Those who are sick shall live outside the camp
- The Book of Leviticus is a collection laws; many having to do with the proper worship of God.
- In today’s reading we hear of illness and exclusion from communal life.
- Because people did not know about the process of contagion at the time, the community banished persons with any skin disease as long as the disease lasted.
SOURCE: Our Sunday Visitor
The Law Concerning Leprosy
by Michal Hunt (Agape Bible Study)
In the First Reading, the prophet Elijah invoked God’s divine name and healed a Gentile leper named Naaman. His act proved that Israel’s God was stronger than any human contagion, whether it was leprosy or sin. The miracle also prefigured the healing and restoration of the Gentile peoples of the earth to fellowship with God as promised by the prophets and fulfilled in Christ Jesus.
Public health duties of Old Testament priests
It was the duty of the priests of the Sinai Covenant to preside over the prescribed communal and individual voluntary sacrifices in the liturgical worship services. They also had other duties to perform for the community recorded in this section of the Book of Leviticus, including public health duties. They were to examine and make decisions on health issues that could become hazardous to the entire community. The procedure for suspicious skin conditions consisted of examination and isolation for seven days before the priest reached a final determination. The chief concern in these public health examinations was, of course, the dangerously contagious skin disease of leprosy. Today some medications can contain and control leprosy; however, in the ancient world, the condition condemned a person to a life of miserable isolation and a slow and disfiguring death.
It was a tragedy for a covenant member to be diagnosed with a contagious skin disease like leprosy. They were expelled from the community and forced to live alone or in groups with others in the same physically “unclean” state (Lk 17:12). They were required to show physical signs of their forced separation by shaving their heads, wearing torn garments, and covering their beards, all signs of death, penance, and mourning (Lev 10:6; Ez 24:17). They could not offer sacrifices in the desert Sanctuary, nor, in Jesus’ time, could they join the congregations of the local Synagogues or worship in the Jerusalem Temple because their unclean condition made them “unfit” for communal worship.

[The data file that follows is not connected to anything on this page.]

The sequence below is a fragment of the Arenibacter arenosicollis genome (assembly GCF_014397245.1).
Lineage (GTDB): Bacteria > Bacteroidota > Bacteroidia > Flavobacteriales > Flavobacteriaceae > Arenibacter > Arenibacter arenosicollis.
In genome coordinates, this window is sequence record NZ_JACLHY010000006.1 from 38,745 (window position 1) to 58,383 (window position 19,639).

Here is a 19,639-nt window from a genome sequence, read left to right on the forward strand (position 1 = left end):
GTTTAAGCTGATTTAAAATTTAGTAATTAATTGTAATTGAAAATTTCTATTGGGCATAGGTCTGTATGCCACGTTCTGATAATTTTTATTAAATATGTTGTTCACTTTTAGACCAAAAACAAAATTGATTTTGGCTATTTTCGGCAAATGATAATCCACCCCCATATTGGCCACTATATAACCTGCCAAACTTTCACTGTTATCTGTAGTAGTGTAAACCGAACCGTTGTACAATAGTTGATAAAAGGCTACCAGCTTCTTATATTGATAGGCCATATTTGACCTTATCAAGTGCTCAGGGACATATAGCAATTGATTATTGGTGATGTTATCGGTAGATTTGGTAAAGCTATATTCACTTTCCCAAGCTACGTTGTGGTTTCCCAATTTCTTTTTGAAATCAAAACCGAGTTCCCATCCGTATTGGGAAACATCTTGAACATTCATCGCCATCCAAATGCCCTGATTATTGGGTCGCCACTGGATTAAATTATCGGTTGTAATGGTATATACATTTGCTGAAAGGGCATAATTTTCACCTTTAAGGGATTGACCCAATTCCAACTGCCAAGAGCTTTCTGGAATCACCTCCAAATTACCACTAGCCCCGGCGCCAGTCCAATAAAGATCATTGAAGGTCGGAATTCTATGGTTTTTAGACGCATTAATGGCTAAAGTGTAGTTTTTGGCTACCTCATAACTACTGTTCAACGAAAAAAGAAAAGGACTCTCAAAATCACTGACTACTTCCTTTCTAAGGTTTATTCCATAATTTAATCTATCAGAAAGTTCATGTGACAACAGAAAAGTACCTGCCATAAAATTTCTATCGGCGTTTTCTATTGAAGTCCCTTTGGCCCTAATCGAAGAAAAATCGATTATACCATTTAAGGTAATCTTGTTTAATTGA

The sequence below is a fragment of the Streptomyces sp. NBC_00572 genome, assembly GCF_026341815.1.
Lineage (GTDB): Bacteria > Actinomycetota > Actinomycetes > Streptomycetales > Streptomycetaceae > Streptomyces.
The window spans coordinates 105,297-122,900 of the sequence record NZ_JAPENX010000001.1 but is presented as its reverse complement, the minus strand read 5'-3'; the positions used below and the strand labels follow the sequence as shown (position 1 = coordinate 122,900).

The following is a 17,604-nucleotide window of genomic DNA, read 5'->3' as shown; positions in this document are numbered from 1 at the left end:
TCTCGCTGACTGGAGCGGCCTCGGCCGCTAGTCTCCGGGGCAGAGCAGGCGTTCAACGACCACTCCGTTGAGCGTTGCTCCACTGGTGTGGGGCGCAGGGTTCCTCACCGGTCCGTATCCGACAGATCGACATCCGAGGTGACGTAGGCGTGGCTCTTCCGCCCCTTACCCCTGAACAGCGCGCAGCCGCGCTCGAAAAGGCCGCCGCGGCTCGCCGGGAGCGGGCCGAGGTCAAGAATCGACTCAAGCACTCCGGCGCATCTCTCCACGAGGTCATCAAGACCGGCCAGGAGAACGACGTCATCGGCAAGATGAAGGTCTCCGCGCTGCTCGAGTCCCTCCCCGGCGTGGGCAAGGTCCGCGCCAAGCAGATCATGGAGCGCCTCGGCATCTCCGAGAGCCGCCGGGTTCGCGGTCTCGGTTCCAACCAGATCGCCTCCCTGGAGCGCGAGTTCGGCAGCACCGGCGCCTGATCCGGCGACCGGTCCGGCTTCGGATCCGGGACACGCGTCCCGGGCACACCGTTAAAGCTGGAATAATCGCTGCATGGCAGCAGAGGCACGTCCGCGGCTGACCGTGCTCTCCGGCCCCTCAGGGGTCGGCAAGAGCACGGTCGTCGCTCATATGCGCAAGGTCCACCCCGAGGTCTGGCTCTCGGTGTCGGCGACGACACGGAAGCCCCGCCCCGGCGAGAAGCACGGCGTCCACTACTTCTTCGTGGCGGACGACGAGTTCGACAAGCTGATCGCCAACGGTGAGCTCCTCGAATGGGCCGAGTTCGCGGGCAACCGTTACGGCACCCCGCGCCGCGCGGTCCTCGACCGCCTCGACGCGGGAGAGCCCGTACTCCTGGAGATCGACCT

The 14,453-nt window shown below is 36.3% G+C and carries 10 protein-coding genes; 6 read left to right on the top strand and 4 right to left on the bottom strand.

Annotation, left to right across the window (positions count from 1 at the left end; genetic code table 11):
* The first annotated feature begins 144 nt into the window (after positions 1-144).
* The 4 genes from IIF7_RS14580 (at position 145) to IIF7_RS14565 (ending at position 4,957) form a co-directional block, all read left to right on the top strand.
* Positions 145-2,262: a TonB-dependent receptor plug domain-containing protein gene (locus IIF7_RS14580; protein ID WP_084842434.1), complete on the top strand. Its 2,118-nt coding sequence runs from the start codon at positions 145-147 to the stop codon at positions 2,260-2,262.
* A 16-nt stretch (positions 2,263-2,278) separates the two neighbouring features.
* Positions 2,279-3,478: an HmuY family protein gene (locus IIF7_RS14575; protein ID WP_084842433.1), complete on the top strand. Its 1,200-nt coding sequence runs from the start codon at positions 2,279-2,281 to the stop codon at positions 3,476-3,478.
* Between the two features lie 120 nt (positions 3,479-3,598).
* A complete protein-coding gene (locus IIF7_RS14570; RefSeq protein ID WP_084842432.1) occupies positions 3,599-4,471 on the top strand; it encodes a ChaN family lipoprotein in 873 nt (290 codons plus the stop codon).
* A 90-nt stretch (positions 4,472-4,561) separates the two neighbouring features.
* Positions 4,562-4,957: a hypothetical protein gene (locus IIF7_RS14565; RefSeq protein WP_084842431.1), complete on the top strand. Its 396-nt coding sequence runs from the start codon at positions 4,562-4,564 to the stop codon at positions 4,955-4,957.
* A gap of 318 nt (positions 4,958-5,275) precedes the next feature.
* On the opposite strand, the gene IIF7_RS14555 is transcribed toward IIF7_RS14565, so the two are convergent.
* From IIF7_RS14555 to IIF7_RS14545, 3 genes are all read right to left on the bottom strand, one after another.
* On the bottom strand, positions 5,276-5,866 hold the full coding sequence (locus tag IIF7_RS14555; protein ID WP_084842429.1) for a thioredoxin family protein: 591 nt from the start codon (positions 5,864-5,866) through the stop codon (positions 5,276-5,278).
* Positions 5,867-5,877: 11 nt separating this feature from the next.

Naaman, the Gentile leper
In 2 Kings 5:8, the prophet Elijah invoked God’s divine name and healed a Gentile leper named Naaman. His act proved that the mercy of Israel’s God was not limited to the Israelites, and He was more powerful than any human contagion, whether it was leprosy or sin. The miracle also prefigured the healing and restoration of the Gentile peoples of the earth to fellowship with God. Elijah’s deed, under the power of the Holy Spirit, proved he was Yahweh’s holy prophet.
Jesus heals lepers
Jesus also healed lepers (today’s Gospel Reading). However, He is far more than a prophet like Elijah. Jesus is God visiting His people (Ez 34:11-12, 15-16) to heal them, restore them, and raise them above their ordinary lives to a holy, internal purity. He will raise them to holiness through the Sacrament of Baptism in His death and resurrection and make them fit for worship in the Kingdom of Heaven.
SOURCE: Michal E. Hunt at Agape Bible Study; used with permission.
In Leviticus, God invites Israel to live in close proximity to His holy presence. Which seems awesome, but it’s actually dangerous. This book explores how the sacrificial rituals and purity practices cleared the way for morally corrupt Israelites to become God’s covenant partners.
Fr. Mike Schmitz explains why Christians are called to follow some laws of the Old Testament and not others. Passing on the advice of Pope Benedict XVI, he distinguishes between universal laws, like the Ten Commandments and “case by case” laws, like those to be followed only in the kingdom of Israel and the temple.